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Monday, November 29, 2004

MMOs Part 2

This time I played Lineage, not just to have fun, but also with an eye of an instructional technologist, specifically looking at points David Merrill and Kurt Squire have made.

First, some background. Last time, I played mostly with a group of people who seemed to know what they were doing. “Seemed” is the focus of that statement. I gave them such credit and reputation because they had higher levels than me, had better artifacts, had played longer (pretty easy to assume that since I had not played at all), and generally had some goals in mind. But, I realized after a while that they had no clue what to do either. This was blatantly apparent when their main questions became, “So, it looks like to get through the dungeon, we need a red key. Does anyone have a red key?” Indeed, it was, to borrow two phrases, the blind leading the blind and pooled ignorance. But, truthfully, I had no better option, so I just followed them around, hoping to gain what I needed to out of the experience.

That was last time (an aggregate of my experiences last week), on to this time (an aggregate of my experiences this week). I made the decision to not travel with a group this time, prepared to accept whatever dire consequences that might ensue. For some reason, I found the experience much more enjoyable. Perhaps it is my personality of individuality, wanting to figure things out on my own, and leadership—who knows.

I learned something really important right off. I could not figure out why I was only at level two and everyone else I had played with was at least at level seven. I knew that fighting enemies made my levels go up, but for some reason fighting in a group gleaned me few rewards. I still have not figured out why group fighting did not level me up faster. So, this time, alone, I threw out the question to the first unoccupied co-player I found, “How do I level up faster? I am on level two.” Surprisingly, he responded, “You can get to level five on the dummies.” Since I had no clue what he was talking about a little conversation continued until I knew where to go to fight the dummies. I followed his advice and sure enough, in a matter of minutes, I found myself at level five. It was almost too easy. This taught me that sometimes what is good for the group may not be what is good for the individual…especially since I never figured this out while fighting in a group. I had to be alone.

So, once leveled up, I figured I would try what the group was trying last week: to go through the dungeon. Then I remembered that they were always asking about a red ring. So, I thought I would just explore the terrain a bit more, since I hadn’t up to this point. I talked with people and I attacked anything that I could (I killed a frog, how morbid). Inside of one of the buildings, a girl said something like, “Hi, I make things, mostly jewelry, if people bring me stuff so I can make them.” I thought that was nice, but not that interesting….and then, wait, did she say jewelry?....like maybe a red ring? My interest was piqued, so I continued talking. Sure enough, she made rings, but I didn’t have the necessary materials….so, bam, just like that, I had a purpose, I had a goal, hurray, I needed to get money and metal. This I knew how to do from playing with the group last time. And off I went.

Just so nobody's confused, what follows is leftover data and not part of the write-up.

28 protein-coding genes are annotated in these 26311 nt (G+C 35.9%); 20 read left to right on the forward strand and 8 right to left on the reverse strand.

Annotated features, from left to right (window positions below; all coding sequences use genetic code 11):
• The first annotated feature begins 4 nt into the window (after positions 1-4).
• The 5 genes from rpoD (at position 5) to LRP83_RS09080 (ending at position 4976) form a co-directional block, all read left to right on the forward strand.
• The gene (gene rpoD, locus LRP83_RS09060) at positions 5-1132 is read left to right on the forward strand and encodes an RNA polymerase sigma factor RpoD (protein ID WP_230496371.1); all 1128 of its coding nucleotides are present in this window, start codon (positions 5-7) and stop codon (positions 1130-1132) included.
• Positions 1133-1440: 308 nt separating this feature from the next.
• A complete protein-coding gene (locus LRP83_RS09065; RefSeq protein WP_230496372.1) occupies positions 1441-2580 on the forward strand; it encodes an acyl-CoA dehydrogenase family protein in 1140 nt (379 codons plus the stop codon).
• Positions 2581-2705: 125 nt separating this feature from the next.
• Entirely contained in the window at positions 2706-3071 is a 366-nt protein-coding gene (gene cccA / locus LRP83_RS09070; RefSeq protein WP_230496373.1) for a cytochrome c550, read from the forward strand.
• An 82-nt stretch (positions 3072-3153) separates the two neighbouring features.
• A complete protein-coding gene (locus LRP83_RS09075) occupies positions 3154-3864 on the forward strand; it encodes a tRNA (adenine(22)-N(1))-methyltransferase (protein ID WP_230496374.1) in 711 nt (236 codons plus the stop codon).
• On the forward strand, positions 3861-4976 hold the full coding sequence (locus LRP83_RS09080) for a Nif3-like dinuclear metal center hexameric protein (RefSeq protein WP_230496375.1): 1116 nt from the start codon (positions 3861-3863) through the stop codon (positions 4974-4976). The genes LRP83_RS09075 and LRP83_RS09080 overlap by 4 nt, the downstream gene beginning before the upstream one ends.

So what does Merrill say about this? Well, it was certainly problem centered (I needed to level up but did not know how). It definitely activated my previous experience. I did want to demonstrate my new-found knowledge (fighting enemies at level two is much more embarrassing than at level five). I knew it would be easier to pursue a goal at a higher level (hence, application of my new knowledge). But, I’m not sure about integrating my knowledge into everyday life. I guess one could look at it two ways: one, if everyday life is the character in the game, then integrating would be using leveling up to do other things, which certainly happens; or two, if everyday life was my life, outside of the game, then integration might be me incorporating ways of knowing I learn from the game (like asking others, just-in-time instruction, learning by doing, etc.) into my real life. Either way, Merrill’s five first principles are covered.

And how does this relate to Squire’s Replaying History article. First, it was odd reading an article based off of his dissertation. I’ve actually read his entire dissertation (a qualitative case study) and I attended his dissertation defense. So this marks the first time I’ve read an article based off a study with which I was already very familiar. Okay, back to the point. I certainly felt confused wondering around the game not knowing what to do or what the purpose was. This felt like a very constructivist way of doing things and was certainly how the students in Squire’s study, play Civ III felt. But eventually, through playing knowledge emerged. I also exemplified learning through failures. I died and restarted so many times I can’t count. My favorite way was when I decided to quit playing so I wanted to go out in glory by taking on a huge creature, one that I had never fought before. We both ended up delivering the final blow at the exact same time and we both died together. It was a classic ending. And, I think I had some powerful learning experience that occurred outside the game, mostly as I pondered what I had learned while crafting this blog entry.

1 comment:

David said...

"And, I think I had some powerful learning experience that occurred outside the game, mostly as I pondered what I had learned while crafting this blog entry."

Ah, the blended approach. So what you're saying is that it's good to pair some open-ended AND some structure? =) Sorry. So how would you blend structured and open in the classroom? How could this assignment have been improved, for example?